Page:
Benjamin Lawsky, superintendent of the New York Department of Financial Services, outlined his case for a strong state regulatory presence at a speech he gave at Columbia School of Law today, and announced new areas of enforcement for the NYDFS.
Lawsky argued that states can maneuver in ways that the federal government doesn't have the time or focus to do. And in the current unstable security situation, both federal and state regulatory bodies are necessary to prevent an "Armageddon-type cyber event."
The wideranging speech covered Wall Street accountability after the financial crisis and the prevention of money laundering, but really lasered in on cyber security in the financial sector, and included three new enforcement areas for the NYDFS:
First, we are revamping our regular examinations of banks and insurance companies to incorporate new, targeted assessments of those institutions’ cyber security preparedness…
Second, we are considering steps to address the cyber security of third-party vendors, which is a significant vulnerability…As such, we are considering mandating that our financial institutions receive robust representations and warranties from third-party vendors that those vendors have critical cyber security protections in place…That is tough medicine, but we believe it is likely warranted given the risks that cyber hacking presents to the stability of our financial markets and economy.
Third, I would like to discuss something called “multi-factor authentication.” Our Internet architecture has grown up over the years with a username and password system for verifying our identities. That has proven to be a very vulnerable system…In fact, we are currently considering regulations that would mandate the use of multi-factor authentication for our financial institutions. We would be the first financial regulator to take this step.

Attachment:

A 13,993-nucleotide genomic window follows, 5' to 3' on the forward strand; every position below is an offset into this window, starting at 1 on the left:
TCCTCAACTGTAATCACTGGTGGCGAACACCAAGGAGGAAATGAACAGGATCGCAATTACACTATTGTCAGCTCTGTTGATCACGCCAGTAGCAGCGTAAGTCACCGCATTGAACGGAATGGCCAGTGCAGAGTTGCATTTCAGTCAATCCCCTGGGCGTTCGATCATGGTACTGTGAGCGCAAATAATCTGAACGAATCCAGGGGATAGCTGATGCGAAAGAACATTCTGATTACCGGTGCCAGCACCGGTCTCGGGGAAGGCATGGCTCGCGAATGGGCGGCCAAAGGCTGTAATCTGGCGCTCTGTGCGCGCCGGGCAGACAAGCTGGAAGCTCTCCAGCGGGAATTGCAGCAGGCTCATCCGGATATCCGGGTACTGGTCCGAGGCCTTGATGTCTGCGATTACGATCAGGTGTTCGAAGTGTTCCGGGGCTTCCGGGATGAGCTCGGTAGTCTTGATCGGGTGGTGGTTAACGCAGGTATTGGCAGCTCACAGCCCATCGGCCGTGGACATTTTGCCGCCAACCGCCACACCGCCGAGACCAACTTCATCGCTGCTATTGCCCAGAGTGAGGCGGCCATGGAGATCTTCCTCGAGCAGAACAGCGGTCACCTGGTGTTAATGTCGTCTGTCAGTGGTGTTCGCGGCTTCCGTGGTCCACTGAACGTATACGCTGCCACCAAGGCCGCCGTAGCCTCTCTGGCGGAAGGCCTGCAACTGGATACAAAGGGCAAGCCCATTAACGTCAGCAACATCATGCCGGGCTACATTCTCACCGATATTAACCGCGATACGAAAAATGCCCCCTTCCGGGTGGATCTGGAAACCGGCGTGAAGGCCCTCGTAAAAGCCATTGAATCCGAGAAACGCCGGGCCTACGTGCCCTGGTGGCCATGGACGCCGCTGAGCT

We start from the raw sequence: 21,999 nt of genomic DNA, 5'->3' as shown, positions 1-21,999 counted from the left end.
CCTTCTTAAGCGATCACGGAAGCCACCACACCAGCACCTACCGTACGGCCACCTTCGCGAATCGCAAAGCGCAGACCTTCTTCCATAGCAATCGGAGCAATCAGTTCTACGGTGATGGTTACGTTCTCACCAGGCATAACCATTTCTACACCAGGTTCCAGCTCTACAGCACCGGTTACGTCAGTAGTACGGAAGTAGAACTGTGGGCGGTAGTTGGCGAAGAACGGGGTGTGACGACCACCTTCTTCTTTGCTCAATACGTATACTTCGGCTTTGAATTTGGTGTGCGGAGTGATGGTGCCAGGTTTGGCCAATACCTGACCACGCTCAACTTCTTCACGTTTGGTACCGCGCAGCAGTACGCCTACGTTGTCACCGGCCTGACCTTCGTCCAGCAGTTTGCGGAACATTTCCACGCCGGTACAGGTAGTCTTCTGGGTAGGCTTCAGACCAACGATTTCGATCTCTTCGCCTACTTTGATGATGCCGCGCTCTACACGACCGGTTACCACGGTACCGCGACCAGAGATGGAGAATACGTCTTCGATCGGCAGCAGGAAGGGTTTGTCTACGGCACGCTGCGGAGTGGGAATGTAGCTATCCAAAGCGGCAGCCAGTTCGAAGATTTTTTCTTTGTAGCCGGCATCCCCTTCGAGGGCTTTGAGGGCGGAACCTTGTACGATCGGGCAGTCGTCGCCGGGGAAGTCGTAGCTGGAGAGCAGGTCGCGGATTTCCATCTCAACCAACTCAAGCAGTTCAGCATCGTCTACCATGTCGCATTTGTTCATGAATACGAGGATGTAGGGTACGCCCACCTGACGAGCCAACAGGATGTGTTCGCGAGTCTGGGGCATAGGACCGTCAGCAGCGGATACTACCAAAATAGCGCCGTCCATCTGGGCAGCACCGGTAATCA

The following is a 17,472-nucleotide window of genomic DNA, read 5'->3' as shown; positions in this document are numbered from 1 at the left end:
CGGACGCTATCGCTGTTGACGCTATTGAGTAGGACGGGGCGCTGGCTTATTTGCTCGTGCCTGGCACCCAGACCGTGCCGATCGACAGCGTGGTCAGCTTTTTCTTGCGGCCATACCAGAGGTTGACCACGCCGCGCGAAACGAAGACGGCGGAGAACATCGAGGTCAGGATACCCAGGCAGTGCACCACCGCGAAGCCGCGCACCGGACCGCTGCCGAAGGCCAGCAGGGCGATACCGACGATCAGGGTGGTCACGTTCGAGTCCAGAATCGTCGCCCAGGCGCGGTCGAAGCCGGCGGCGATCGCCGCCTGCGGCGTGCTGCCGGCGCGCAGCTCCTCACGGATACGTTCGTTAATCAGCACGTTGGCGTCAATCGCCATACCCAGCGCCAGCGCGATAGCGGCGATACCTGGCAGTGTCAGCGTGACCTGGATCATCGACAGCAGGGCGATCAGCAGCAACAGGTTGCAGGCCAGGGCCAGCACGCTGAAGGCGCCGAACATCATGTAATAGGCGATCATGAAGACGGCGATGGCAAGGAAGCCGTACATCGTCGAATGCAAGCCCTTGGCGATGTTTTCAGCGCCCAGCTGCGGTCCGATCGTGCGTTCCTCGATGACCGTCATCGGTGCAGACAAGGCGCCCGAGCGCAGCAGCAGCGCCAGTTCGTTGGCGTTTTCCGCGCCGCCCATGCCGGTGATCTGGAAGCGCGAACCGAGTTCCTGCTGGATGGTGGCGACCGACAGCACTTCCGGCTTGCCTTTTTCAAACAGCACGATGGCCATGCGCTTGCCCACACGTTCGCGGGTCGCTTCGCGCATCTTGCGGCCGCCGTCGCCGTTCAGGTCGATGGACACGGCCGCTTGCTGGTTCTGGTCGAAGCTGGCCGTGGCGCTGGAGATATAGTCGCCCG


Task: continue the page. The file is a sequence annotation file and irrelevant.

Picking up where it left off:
Other notable excerpts:
On states as the catalyst for change:
Indeed, state governments can often serve as incubators for new approaches to vexing policy problems.
States can experiment.
Try new things.
And if their ideas prove effective – and rise to the top of the crowded marketplace of ideas – those policy proposals may be adopted beyond their borders.
On holding individuals accountable:
And, in my opinion, if in any particular instance we cannot find someone, some person, to hold accountable, that just means we have stopped looking.
On the need for more regulation:
Ineffective regulation can sometimes be worse than no regulation at all since it breeds a false sense of security. And, as we saw during the financial crisis, it is everyday consumers and workers who usually end up paying the biggest price.
On the stakes of anti-money-laundering efforts:
Money is the oxygen feeding the fire that is terrorism. Without moving massive amounts of money around the globe, international terrorism cannot thrive.
And finally, on what keeps him up at night:
I am deeply worried that we are soon going to see a major cyber attack aimed at the financial system that is going to make all of us to shudder. Cyber hacking could represent a systemic risk to our financial markets by creating a run or panic that spills over into the broader economy.
Indeed, we are concerned that within the next decade (or perhaps sooner) we will experience an Armageddon-type cyber event that causes a significant disruption in the financial system for a period of time – what some have termed a “cyber 9/11.”
Read the whole speech here.